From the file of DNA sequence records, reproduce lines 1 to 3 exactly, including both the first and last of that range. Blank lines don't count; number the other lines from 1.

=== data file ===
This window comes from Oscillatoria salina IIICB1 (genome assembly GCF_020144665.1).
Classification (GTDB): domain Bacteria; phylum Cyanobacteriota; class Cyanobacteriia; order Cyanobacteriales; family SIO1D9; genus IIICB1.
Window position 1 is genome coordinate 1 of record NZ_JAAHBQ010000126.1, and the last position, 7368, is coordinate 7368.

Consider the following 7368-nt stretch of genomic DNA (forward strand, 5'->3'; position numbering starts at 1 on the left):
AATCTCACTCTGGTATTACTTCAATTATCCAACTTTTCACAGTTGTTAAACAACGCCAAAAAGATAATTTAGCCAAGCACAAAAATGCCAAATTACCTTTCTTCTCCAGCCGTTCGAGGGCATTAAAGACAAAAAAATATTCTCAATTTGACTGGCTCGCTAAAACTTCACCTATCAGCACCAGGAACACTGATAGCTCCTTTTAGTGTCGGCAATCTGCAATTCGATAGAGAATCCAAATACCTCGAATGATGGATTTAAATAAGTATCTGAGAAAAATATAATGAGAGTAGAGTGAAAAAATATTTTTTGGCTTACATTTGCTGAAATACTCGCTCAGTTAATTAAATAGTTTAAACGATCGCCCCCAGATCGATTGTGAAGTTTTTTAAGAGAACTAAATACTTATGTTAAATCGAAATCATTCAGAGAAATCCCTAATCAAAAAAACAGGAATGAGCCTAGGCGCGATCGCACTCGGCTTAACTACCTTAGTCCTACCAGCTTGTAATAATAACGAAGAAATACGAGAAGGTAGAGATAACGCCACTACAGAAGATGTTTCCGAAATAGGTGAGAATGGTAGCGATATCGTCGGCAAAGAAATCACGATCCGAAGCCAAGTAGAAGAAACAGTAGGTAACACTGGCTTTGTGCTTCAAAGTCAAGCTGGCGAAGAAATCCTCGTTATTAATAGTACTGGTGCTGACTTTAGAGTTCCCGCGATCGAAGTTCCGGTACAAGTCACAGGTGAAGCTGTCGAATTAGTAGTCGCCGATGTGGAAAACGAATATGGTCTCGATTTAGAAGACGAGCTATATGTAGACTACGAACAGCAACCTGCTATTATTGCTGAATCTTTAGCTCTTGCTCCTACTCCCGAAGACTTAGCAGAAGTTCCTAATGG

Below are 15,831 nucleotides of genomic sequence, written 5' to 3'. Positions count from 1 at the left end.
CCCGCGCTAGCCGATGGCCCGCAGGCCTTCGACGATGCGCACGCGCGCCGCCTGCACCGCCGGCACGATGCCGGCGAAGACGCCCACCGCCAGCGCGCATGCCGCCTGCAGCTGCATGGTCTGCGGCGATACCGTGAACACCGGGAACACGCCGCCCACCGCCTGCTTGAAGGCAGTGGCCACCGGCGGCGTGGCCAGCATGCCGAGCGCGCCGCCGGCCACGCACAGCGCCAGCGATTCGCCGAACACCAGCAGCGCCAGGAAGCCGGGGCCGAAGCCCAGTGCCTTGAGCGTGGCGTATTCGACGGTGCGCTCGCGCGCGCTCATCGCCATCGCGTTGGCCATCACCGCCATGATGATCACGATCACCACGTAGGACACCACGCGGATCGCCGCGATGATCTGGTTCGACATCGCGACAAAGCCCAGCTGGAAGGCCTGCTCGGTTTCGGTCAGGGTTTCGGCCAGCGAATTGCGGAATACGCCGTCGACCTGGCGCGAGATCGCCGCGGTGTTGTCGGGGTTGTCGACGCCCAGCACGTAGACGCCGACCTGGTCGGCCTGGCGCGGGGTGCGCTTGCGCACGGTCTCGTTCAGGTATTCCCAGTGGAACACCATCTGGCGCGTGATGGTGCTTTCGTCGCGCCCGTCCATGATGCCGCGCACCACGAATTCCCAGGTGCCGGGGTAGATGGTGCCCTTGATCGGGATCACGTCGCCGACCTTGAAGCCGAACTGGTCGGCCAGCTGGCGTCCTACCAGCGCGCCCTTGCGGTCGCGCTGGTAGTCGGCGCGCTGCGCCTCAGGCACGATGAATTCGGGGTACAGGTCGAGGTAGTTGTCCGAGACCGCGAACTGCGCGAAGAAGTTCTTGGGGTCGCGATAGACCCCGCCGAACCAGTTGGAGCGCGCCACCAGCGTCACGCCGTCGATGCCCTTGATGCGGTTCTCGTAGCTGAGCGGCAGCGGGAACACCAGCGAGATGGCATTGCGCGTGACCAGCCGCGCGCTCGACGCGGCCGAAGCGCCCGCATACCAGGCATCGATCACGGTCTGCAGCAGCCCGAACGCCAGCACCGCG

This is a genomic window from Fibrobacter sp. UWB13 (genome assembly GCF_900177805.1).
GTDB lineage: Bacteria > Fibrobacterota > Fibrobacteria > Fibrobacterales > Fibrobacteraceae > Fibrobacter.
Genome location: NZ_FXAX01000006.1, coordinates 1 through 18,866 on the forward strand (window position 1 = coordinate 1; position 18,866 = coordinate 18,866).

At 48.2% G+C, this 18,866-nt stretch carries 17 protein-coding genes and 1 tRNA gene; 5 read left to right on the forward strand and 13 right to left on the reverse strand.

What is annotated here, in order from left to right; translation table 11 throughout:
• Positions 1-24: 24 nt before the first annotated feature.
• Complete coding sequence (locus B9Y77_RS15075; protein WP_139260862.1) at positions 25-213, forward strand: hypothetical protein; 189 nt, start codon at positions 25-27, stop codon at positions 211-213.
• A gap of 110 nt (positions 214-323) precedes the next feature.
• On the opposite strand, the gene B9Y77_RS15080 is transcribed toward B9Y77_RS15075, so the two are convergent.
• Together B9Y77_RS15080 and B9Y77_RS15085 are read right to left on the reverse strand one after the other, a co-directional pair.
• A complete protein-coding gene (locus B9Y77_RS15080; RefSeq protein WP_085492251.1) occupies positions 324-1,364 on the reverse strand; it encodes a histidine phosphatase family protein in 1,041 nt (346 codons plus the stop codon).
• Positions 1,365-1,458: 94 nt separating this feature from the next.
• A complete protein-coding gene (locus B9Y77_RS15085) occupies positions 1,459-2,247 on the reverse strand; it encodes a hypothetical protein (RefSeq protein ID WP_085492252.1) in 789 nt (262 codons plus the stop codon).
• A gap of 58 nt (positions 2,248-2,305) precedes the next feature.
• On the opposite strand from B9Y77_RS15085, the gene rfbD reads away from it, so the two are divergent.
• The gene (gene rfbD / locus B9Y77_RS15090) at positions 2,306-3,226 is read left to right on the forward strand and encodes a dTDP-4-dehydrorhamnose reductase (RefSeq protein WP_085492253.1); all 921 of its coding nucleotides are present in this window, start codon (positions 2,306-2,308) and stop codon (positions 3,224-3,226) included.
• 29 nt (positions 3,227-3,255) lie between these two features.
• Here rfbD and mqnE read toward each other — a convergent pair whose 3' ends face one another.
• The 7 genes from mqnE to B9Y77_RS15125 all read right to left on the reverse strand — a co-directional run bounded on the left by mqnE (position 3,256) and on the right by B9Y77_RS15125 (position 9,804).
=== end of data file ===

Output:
This window comes from Oscillatoria salina IIICB1 (genome assembly GCF_020144665.1).
Classification (GTDB): domain Bacteria; phylum Cyanobacteriota; class Cyanobacteriia; order Cyanobacteriales; family SIO1D9; genus IIICB1.
Window position 1 is genome coordinate 1 of record NZ_JAAHBQ010000126.1, and the last position, 7368, is coordinate 7368.